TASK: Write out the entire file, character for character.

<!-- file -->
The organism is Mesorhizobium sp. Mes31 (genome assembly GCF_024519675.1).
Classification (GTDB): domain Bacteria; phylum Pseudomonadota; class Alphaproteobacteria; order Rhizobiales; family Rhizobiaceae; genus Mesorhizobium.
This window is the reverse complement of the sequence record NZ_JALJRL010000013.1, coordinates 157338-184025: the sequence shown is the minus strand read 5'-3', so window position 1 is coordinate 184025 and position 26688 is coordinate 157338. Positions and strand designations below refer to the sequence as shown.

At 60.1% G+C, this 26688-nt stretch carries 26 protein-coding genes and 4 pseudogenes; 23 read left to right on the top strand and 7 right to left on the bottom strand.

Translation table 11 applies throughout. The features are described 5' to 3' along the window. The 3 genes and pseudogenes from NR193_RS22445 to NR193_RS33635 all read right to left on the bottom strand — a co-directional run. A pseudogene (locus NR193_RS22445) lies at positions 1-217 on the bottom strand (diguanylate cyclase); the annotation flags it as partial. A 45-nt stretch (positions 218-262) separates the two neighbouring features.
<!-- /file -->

The organism is Mesorhizobium sp. Mes31 (genome assembly GCF_024519675.1).
Classification (GTDB): domain Bacteria; phylum Pseudomonadota; class Alphaproteobacteria; order Rhizobiales; family Rhizobiaceae; genus Mesorhizobium.
This window is the reverse complement of the sequence record NZ_JALJRL010000013.1, coordinates 157338-184025: the sequence shown is the minus strand read 5'-3', so window position 1 is coordinate 184025 and position 26688 is coordinate 157338. Positions and strand designations below refer to the sequence as shown.

At 60.1% G+C, this 26688-nt stretch carries 26 protein-coding genes and 4 pseudogenes; 23 read left to right on the top strand and 7 right to left on the bottom strand.

Translation table 11 applies throughout. The features are described 5' to 3' along the window. The 3 genes and pseudogenes from NR193_RS22445 to NR193_RS33635 all read right to left on the bottom strand — a co-directional run. A pseudogene (locus NR193_RS22445) lies at positions 1-217 on the bottom strand (diguanylate cyclase); the annotation flags it as partial. A 45-nt stretch (positions 218-262) separates the two neighbouring features.